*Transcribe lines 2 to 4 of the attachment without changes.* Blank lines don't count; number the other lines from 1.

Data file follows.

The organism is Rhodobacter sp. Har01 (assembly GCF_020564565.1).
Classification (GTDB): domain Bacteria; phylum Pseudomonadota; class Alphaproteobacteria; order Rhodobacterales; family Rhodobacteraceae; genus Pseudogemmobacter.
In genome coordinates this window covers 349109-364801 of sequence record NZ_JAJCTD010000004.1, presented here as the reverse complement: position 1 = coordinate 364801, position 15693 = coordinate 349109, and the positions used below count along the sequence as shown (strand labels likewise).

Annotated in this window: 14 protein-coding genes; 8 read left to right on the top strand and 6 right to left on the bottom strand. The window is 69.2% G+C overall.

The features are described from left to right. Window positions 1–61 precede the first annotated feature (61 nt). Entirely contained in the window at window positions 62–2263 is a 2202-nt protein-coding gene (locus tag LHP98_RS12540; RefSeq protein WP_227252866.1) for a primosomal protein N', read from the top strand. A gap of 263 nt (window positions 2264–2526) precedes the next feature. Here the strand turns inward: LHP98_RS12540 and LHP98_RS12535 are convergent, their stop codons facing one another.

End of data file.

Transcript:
Classification (GTDB): domain Bacteria; phylum Pseudomonadota; class Alphaproteobacteria; order Rhodobacterales; family Rhodobacteraceae; genus Pseudogemmobacter.
In genome coordinates this window covers 349109-364801 of sequence record NZ_JAJCTD010000004.1, presented here as the reverse complement: position 1 = coordinate 364801, position 15693 = coordinate 349109, and the positions used below count along the sequence as shown (strand labels likewise).

Annotated in this window: 14 protein-coding genes; 8 read left to right on the top strand and 6 right to left on the bottom strand. The window is 69.2% G+C overall.